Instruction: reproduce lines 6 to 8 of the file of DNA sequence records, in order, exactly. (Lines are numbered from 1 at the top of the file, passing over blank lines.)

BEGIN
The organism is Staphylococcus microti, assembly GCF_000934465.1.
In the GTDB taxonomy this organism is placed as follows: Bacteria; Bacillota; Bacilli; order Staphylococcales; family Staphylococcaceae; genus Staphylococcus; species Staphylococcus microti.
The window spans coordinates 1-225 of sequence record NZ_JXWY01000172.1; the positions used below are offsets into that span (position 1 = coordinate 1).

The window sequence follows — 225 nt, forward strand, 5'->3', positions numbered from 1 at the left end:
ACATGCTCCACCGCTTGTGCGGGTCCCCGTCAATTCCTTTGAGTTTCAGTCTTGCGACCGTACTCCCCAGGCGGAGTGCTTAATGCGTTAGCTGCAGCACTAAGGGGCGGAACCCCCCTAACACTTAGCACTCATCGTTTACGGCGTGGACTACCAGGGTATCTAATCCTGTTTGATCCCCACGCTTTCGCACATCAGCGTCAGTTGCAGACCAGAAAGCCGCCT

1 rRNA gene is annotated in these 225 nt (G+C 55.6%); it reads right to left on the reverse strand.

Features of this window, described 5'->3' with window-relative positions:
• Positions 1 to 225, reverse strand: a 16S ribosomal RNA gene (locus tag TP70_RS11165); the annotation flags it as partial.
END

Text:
1 rRNA gene is annotated in these 225 nt (G+C 55.6%); it reads right to left on the reverse strand.

Features of this window, described 5'->3' with window-relative positions:
• Positions 1 to 225, reverse strand: a 16S ribosomal RNA gene (locus tag TP70_RS11165); the annotation flags it as partial.